VOLTAGE AND CURRENT MEASUREMENTS
Voltage measurements may be made as part of either preventive or corrective maintenance. These
measurements are made using a voltmeter. When compared with voltage charts, these measurements are a
valuable aid in locating a trouble quickly and easily. However, if the sensitivity of the test voltmeter
differs from that of the voltmeter used in preparing the chart, the voltage measurements must be evaluated
before the true circuit conditions can be determined. (Sensitivity in voltmeters was discussed in NEETS,
Module 3, Introduction to Circuit Protection, Control, and Measurement.)
Since many of the troubles you find in equipments and systems are the result of abnormal voltages,
voltage measurements are a valuable aid in locating trouble. You can measure voltage with a voltmeter
without interrupting circuit operation.
Point-to-point voltage measurement charts, usually found in equipment technical manuals, contain
the normal operating voltages found in the various stages of the equipment. These voltages are usually
measured between indicated points and ground unless otherwise stated. When you begin recording
voltage measurements, it is a smart and safe practice to set the voltmeter on the highest range before
measuring. This ensures that excessive voltages existing in the circuit will not cause overloading of the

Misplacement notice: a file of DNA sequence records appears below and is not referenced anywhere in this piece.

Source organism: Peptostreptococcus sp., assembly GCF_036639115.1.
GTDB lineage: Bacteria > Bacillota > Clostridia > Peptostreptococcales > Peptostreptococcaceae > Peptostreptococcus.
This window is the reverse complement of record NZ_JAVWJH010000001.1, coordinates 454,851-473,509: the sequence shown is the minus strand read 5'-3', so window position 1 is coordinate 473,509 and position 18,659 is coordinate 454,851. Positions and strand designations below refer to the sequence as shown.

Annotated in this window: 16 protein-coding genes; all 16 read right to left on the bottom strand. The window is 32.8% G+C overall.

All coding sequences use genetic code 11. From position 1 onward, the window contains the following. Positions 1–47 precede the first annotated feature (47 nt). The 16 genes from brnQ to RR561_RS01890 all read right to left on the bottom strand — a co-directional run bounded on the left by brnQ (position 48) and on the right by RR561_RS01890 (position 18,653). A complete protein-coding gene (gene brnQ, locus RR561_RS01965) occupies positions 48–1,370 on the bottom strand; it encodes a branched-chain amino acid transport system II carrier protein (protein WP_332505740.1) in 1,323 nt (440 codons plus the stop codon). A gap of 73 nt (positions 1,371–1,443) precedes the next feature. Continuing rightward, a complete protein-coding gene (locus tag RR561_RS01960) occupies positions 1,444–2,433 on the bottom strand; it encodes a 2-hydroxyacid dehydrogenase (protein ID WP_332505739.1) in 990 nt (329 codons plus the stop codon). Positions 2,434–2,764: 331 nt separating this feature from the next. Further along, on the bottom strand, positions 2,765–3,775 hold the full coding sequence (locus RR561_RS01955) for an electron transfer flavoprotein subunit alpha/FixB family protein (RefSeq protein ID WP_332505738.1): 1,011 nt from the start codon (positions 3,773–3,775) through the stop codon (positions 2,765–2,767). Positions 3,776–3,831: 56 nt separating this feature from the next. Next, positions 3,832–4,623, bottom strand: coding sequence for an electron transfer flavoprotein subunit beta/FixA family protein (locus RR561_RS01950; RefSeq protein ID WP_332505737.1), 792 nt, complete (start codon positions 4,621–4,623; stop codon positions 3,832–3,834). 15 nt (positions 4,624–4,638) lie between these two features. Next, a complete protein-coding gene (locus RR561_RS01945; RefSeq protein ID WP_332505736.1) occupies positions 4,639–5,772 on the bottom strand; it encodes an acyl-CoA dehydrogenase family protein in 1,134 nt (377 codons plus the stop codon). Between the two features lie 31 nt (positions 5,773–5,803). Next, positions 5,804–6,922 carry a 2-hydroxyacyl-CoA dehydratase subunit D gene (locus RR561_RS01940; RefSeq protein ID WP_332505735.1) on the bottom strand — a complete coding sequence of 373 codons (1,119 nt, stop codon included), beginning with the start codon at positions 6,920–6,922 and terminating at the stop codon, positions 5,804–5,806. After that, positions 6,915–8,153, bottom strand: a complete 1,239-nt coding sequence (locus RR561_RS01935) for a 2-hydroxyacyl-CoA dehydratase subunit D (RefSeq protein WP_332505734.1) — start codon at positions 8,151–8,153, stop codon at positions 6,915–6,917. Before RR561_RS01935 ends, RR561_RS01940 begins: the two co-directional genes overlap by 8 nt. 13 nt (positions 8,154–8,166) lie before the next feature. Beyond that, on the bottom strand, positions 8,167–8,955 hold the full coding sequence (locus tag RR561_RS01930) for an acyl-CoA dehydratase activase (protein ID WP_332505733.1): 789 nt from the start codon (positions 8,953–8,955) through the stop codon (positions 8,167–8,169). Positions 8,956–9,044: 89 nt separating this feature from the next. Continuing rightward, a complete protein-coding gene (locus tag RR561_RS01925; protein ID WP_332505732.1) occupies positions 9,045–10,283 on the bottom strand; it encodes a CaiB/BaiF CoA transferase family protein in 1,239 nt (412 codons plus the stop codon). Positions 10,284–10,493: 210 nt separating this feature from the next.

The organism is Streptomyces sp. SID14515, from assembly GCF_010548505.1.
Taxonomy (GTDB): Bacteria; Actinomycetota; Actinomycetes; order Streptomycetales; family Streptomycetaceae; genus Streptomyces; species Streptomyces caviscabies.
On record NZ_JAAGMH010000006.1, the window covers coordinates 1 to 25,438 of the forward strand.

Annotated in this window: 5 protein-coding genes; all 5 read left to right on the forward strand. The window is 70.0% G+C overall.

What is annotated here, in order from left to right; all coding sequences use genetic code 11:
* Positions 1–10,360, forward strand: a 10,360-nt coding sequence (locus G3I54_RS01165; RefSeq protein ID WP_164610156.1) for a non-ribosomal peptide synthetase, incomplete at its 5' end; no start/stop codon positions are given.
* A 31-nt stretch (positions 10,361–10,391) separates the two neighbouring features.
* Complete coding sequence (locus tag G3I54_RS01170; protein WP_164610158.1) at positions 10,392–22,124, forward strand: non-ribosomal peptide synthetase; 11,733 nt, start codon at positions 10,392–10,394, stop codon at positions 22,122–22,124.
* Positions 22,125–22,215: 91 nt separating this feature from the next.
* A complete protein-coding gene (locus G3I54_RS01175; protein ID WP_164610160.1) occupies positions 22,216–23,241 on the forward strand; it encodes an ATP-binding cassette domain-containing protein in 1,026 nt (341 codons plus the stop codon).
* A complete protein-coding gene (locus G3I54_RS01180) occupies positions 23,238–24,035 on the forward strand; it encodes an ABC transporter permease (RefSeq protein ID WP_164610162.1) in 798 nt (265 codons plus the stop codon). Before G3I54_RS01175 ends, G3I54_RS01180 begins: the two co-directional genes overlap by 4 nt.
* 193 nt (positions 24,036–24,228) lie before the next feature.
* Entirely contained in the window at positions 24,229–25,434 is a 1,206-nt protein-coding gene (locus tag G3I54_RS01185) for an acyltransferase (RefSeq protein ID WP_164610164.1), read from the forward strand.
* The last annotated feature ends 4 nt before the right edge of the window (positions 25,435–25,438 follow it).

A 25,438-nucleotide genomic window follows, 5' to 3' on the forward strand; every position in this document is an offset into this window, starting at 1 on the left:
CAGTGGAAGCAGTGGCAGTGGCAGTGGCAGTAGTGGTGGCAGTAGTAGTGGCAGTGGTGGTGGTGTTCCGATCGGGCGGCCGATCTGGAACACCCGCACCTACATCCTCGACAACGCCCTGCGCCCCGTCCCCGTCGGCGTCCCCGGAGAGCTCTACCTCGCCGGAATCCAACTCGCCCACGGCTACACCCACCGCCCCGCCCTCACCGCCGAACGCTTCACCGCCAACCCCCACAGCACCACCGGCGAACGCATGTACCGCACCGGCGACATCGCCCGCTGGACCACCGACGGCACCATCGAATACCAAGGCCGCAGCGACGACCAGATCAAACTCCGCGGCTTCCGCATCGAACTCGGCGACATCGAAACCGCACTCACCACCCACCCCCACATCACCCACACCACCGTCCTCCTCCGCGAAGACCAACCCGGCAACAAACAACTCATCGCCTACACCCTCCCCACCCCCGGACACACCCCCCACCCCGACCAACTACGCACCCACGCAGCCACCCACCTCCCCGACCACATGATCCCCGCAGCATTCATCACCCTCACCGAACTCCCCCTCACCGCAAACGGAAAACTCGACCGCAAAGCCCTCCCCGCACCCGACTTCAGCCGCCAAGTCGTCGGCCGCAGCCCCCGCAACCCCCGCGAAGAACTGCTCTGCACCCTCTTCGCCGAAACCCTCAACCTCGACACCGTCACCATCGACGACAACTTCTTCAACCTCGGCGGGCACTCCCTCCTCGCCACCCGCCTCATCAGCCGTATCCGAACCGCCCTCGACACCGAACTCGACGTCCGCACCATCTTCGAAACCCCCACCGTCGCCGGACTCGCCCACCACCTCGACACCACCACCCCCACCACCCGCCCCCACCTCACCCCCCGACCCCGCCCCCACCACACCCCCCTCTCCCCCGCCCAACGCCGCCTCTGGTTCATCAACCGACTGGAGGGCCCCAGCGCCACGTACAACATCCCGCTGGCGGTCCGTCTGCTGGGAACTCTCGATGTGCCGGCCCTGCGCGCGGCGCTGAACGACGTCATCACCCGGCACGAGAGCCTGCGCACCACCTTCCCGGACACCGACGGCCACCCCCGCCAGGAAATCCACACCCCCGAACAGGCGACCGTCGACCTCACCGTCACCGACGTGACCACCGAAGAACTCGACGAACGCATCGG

Q-13. On what range should you set the voltmeter prior to taking a voltage measurement?
To increase accuracy, you should then set the voltmeter to the appropriate range for the proper
comparison with the expected voltage in the voltage charts. When checking voltages, remember that a
voltage reading can be obtained across a resistance, even if that resistance is open. The resistance of the
meter itself forms a circuit resistance when the meter probes are placed across the open resistance.
Therefore, the voltage across the component may appear to be normal or near-normal as you read the
meter, but may actually be abnormal when the meter is disconnected from the circuit.
If the internal resistance of the voltmeter is approximately the same value as the resistance being
tested, it will indicate a considerably lower voltage than the actual voltage present when the meter is
removed from the circuit. The sensitivity (in ohms per volt) of the voltmeter used to prepare the voltage
charts is provided on those charts. If a meter of similar sensitivity is available, you should use it to reduce
the effects of loading.
The following precautions are general safety measures that apply to the measurement of voltages.
Remember that nearly all voltages are dangerous and have often proved fatal to careless technicians.
When measuring voltages, be sure to observe the following precautions:
Set test equipment to the HIGHEST range.
Make sure safety observer knows where to secure power for the equipment under test.
Connect the ground lead of the voltmeter first.
Use only one hand to take measurements (when possible), and put the other hand in your pocket
or behind your back.
If the voltage to be measured is less than 300 volts, place the end of the test probe on the point to
be tested; use the polarity switch to select positive or negative readings.